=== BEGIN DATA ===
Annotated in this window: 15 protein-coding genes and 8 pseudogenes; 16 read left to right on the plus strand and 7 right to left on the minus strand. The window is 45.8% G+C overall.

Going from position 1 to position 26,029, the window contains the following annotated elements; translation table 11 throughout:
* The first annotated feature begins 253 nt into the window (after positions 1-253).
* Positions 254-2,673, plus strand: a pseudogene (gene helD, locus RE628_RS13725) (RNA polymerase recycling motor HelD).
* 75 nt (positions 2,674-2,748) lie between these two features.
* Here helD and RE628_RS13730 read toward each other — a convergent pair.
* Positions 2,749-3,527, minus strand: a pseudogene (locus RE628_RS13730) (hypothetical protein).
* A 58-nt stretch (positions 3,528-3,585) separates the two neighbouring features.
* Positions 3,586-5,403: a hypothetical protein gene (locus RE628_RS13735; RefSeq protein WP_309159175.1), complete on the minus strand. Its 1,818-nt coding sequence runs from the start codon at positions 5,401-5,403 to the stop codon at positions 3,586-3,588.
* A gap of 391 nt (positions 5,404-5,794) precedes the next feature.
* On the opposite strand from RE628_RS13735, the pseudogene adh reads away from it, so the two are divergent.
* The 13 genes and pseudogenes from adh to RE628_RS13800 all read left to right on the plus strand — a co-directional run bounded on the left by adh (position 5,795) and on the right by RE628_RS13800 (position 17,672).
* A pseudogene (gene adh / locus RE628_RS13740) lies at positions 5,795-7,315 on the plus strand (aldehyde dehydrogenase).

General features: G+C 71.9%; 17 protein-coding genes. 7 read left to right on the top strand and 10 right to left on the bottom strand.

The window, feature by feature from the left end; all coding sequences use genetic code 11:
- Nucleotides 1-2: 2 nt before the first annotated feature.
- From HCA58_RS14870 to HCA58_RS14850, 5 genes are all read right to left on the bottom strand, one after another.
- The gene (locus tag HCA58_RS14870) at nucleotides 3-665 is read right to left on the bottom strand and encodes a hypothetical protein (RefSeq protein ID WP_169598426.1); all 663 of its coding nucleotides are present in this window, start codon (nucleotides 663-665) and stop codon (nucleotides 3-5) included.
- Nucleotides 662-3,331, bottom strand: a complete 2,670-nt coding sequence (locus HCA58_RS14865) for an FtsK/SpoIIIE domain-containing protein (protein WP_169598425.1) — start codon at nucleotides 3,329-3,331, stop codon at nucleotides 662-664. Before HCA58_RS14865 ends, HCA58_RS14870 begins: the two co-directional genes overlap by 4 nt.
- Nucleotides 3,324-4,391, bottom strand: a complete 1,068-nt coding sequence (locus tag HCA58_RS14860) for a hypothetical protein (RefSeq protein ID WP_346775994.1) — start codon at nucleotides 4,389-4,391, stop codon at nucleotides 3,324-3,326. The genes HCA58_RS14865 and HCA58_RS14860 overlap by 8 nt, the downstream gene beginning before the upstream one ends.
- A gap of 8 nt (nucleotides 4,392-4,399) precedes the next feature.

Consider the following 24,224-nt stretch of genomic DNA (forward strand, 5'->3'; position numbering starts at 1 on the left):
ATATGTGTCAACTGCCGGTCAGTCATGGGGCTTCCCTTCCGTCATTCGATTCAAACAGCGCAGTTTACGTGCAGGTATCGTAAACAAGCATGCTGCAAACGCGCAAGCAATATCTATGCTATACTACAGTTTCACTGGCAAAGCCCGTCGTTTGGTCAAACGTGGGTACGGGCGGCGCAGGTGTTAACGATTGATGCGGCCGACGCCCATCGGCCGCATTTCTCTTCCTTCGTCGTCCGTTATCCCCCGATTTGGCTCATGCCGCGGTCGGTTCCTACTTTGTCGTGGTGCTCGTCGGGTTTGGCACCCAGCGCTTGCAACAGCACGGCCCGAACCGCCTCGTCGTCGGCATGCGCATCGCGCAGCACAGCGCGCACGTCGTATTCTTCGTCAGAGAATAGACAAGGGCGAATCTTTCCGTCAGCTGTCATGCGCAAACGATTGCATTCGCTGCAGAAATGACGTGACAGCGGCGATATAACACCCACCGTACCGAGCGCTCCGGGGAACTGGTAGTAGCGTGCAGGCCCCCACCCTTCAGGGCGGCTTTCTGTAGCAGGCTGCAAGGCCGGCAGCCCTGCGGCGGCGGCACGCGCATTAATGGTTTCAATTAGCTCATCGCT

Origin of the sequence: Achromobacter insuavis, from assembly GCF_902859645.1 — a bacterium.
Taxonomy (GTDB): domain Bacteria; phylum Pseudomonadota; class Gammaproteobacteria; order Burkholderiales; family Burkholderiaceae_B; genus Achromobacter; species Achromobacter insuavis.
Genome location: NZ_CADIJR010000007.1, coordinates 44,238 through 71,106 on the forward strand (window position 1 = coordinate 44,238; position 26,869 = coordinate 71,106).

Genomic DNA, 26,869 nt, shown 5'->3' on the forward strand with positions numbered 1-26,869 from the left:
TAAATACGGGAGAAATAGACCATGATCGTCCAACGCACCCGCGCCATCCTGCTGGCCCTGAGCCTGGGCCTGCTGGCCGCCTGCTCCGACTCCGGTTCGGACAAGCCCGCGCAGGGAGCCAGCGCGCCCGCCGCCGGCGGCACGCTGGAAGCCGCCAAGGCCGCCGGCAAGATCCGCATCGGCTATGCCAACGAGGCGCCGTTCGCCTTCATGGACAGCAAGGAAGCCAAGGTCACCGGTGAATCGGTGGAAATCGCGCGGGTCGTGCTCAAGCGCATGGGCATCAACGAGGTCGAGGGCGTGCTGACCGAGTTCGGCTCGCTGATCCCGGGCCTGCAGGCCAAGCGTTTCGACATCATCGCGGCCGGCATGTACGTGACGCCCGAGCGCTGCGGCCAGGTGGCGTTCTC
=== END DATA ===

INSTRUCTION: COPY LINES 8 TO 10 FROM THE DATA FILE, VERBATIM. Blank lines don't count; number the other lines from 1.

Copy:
* A 58-nt stretch (positions 3,528-3,585) separates the two neighbouring features.
* Positions 3,586-5,403: a hypothetical protein gene (locus RE628_RS13735; RefSeq protein WP_309159175.1), complete on the minus strand. Its 1,818-nt coding sequence runs from the start codon at positions 5,401-5,403 to the stop codon at positions 3,586-3,588.
* A gap of 391 nt (positions 5,404-5,794) precedes the next feature.